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Freight finds open roads and uncertainty as COVID-19 spreads across U.S.

March 25, 2020
Almost all high-traffic van lines are seeing rate spikes as carriers work to keep essential businesses stocked. And with a majority of Americans urged to limit travel, trucks are seeing less congestion on the roads as U.S. traffic patterns adjust.

The biggest pandemic in a century has disrupted the world and strained North American supply chains as the novel coronavirus — and economic uncertainty — spreads across the U.S.

“It would be tough to overstate the amount of change and the speed of transformation in freight flows,” DAT analyst Peggy Dorf said on March 23, the halfway point of the White House’s recommendation for a “15-Day Pause” to slow the spread of COVID-19. “It could be a while before life returns to normal, and it may be a ‘new normal’ at that.”

While the White House’s Coronavirus Task Force has suggested Americans practice social distancing, many states have taken further action: As of March 25, at least 175 million people in 17 states and some larger counties and cities, are being urged by local governments to stay home. Most of these jurisdictions have also closed non-essential businesses, putting the once-raging American economy in peril.

Most people, even if their jobs are deemed “unessential,” are still allowed to leave their homes for groceries and other necessities. The need to keep supermarket shelves stocked as worried Americans plan for the worst has led to rising freight rates.

During the week ending March 22, rates rose on 88 of 100 high-traffic van lanes tracked weekly by DAT. Only four lanes declined from the previous week. “Those price drops were small as well as few in number, and in every case, the rates rose on the return trip,” according to Dorf. “The biggest changes were on those ‘tweener’ lanes with lengths of haul in the  250- to 600-mile range, where a driver typically can't complete either a one-way or a roundtrip in a single day.”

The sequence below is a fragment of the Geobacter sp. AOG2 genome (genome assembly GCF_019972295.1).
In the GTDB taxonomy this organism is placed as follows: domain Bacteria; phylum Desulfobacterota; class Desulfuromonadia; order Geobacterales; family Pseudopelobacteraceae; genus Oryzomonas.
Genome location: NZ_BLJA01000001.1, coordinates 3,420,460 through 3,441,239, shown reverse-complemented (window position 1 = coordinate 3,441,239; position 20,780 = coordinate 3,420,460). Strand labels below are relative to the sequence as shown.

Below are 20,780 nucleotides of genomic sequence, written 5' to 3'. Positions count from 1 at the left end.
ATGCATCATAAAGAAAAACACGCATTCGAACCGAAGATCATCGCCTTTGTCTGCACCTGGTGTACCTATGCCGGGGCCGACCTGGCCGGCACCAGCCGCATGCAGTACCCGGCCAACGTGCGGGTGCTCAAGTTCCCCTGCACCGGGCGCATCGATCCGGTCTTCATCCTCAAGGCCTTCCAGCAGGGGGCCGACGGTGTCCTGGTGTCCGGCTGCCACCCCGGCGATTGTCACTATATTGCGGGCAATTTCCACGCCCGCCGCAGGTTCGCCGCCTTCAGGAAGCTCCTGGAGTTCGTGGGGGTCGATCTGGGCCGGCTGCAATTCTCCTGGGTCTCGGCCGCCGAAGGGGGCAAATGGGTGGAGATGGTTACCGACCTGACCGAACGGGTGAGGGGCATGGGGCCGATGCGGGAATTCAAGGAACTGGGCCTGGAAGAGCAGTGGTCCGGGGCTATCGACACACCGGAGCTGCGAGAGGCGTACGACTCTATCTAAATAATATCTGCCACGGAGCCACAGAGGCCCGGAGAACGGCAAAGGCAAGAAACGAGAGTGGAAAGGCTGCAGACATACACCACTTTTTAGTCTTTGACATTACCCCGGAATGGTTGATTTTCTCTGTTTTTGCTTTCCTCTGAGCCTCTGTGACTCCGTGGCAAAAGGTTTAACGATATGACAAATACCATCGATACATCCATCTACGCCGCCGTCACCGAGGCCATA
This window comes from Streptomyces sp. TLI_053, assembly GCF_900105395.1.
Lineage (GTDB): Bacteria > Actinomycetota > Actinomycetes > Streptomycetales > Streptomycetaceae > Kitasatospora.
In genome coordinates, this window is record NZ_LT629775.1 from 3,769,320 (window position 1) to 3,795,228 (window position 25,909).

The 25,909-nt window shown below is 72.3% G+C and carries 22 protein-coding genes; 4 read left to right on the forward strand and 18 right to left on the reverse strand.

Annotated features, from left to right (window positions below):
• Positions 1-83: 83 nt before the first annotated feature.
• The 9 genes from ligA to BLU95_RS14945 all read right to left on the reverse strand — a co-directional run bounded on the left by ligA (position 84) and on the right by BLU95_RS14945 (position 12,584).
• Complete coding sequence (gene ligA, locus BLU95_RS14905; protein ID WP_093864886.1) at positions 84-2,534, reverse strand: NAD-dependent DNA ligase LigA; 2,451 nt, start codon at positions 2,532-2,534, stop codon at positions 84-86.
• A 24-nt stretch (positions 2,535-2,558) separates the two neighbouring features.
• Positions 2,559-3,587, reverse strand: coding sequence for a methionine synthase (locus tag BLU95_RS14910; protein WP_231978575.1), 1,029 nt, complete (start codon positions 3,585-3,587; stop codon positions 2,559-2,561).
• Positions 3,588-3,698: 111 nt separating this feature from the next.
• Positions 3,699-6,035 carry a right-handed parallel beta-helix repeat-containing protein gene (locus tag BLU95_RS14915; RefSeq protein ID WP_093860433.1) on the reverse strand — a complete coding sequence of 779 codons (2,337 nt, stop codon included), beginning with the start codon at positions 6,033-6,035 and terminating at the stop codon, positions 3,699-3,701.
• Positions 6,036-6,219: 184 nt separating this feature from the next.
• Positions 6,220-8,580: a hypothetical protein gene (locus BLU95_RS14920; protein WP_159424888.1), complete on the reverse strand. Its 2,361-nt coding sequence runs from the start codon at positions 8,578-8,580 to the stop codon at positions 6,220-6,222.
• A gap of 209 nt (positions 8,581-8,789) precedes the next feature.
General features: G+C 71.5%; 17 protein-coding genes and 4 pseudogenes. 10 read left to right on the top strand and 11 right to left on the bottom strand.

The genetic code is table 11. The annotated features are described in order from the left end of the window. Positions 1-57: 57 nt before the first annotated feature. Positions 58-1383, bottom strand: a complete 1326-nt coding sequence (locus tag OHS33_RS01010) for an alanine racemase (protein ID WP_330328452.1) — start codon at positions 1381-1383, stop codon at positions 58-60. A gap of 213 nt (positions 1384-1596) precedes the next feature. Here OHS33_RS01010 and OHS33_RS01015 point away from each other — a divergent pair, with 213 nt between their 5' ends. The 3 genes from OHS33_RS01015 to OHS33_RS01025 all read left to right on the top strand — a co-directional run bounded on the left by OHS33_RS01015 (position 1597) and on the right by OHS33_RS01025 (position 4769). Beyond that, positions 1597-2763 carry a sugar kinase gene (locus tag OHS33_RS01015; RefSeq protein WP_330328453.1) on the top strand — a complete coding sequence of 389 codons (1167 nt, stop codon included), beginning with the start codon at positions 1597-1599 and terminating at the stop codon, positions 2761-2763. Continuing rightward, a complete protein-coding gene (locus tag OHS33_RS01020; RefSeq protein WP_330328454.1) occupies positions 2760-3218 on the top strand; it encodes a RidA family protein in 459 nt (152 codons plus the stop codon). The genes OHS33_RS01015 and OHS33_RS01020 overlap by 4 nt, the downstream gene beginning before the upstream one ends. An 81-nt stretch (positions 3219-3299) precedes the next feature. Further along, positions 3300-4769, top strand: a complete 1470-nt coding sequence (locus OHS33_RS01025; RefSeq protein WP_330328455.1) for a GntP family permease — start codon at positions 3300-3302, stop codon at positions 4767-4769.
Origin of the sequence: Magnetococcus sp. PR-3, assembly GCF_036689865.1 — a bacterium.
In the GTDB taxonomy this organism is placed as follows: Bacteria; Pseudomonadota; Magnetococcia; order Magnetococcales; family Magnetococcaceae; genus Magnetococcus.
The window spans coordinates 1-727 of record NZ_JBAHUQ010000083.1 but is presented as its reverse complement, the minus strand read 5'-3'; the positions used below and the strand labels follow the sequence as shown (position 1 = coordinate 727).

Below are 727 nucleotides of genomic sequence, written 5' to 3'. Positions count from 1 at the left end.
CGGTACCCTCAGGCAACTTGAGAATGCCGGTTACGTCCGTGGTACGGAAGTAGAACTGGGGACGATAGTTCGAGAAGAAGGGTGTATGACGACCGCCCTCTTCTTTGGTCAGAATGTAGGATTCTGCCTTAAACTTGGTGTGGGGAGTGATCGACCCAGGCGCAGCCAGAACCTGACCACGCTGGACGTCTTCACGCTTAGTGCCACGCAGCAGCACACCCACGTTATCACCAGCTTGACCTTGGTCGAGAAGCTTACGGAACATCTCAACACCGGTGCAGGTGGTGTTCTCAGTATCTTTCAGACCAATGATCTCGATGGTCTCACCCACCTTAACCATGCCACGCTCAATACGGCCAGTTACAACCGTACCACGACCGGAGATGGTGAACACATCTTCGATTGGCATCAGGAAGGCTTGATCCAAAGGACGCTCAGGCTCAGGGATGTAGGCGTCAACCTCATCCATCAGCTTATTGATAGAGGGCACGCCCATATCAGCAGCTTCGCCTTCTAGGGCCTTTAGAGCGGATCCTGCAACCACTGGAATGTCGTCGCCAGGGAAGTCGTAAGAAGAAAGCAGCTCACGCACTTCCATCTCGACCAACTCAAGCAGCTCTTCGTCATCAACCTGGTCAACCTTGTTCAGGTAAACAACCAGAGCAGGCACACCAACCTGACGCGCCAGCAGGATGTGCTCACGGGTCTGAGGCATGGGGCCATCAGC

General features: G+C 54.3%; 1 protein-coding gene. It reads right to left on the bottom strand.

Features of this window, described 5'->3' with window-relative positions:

Less congestion helps supply chain

With most Americans heeding the advice to work from home and avoid large gatherings, trucks have had more of the road to themselves as rush hour traffic has diminished. As responses to the COVID-19 pandemic increase, trucks have been moving faster than usual, according to new data from the American Transportation Research Institute

“ATRI’s real-time GPS data comes from more than a million trucks, allowing us to analyze freight flows, and so far in March, what we are seeing is an unprecedented level of truck movement,” ATRI President and COO Rebecca Brewster said on March 24. “Not only are trucks continuing to move, but they are doing so at speeds well in excess of normal traffic patterns.”

Spaghetti Junction in Atlanta, where I-85 and I-285 meet, normally sees average truck speeds of 15 mph during the afternoon rush. But during the third week of March, trucks were averaging 53 mph through the city. Brewster said this was typical of what ATRI has seen in other normally congested areas — particularly those subject to quarantines and lockdowns. “As other traffic dissipates, trucks continue to move, delivering much-needed relief supplies to markets, hospitals, gas stations and other essential businesses,” she said.